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Is It Time For A Browser Free-For-All?

In brainstorming about a browser article this week, I threw out to my colleague that nearly all businesses will just go with Internet Explorer 7 for simplicity and lock out other options such as the new Firefox browser, also due this month. But will they? Or better question, can they, even if they wanted to?
In brainstorming about a browser article this week, I threw out to my colleague that nearly all businesses will just go with Internet Explorer 7 for simplicity and lock out other options such as the new Firefox browser, also due this month. But will they? Or better question, can they, even if they wanted to?We wrote in May about how central IT departments need to loosen their grip when it comes to consumer-driven technology, from IM to Google Desktop to wikis. As one IT exec put it, if people are bringing in consumer tech, "It's obviously filling some kind of need that IT isn't meeting. They're all red flags, but they're also opportunities for doing something better."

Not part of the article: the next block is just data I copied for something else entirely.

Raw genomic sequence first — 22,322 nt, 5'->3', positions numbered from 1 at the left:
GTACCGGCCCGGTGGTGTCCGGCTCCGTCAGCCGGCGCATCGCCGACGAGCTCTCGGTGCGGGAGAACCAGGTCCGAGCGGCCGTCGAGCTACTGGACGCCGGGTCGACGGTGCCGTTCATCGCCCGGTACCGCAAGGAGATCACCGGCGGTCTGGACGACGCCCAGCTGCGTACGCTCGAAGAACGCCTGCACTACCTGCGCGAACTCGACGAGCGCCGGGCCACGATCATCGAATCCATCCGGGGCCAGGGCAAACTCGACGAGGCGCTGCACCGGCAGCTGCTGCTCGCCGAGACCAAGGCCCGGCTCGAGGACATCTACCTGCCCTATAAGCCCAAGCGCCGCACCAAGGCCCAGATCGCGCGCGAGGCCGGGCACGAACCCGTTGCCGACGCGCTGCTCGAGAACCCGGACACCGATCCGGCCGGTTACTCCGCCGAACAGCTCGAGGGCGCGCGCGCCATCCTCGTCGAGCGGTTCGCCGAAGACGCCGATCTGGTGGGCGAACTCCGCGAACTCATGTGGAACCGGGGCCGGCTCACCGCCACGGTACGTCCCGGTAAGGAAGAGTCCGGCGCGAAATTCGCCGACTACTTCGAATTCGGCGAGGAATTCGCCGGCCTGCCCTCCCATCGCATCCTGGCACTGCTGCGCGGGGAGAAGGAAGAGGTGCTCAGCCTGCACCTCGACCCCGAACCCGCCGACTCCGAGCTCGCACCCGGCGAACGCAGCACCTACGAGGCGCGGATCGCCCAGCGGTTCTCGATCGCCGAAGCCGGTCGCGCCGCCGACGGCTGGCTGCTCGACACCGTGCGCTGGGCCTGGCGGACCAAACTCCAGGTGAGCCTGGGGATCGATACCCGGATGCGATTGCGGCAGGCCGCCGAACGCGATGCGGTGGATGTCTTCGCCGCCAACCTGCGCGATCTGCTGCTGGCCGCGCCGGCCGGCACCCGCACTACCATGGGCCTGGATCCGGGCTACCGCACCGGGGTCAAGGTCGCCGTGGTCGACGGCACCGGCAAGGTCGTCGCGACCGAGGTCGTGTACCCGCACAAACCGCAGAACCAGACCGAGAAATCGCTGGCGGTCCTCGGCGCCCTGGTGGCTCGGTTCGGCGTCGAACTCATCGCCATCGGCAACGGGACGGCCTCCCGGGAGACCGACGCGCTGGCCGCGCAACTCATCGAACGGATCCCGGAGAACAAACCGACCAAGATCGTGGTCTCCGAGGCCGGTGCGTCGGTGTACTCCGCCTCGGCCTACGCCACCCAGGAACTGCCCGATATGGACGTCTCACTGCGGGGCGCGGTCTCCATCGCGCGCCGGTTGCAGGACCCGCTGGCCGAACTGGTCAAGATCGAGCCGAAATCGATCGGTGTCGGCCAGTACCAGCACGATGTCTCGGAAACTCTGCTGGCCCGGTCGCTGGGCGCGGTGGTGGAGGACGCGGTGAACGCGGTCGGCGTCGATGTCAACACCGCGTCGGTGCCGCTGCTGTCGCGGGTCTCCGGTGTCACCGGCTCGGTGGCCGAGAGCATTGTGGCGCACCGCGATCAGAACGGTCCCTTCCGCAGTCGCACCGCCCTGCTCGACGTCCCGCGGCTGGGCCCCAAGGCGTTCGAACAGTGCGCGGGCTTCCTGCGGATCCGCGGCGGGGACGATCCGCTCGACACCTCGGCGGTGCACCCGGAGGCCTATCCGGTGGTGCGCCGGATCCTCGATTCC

But Gartner analyst Tom Austin suggests central IT simply can't put a cap on consumer tech, a fact it finds "embarrassing." In the blog entry "Admit It, IT Is Out of Control," he suggests IT pros are failing in their effort to control consumer and Internet-based technologies. And they're as frustrated as end users about the pace of change, he says. "Most IT organizations that are doing outstanding work implementing and evolving critical enterprise-class systems know full well that the ability of users to be creative, to innovate, to team and to lead suffers under the slow rate of progress that can generally be driven from central IT citadels."

So what's it going to be with browsers as the new options expand this month? Is your company going to try to control what employees use? Or let the free-for-all rage?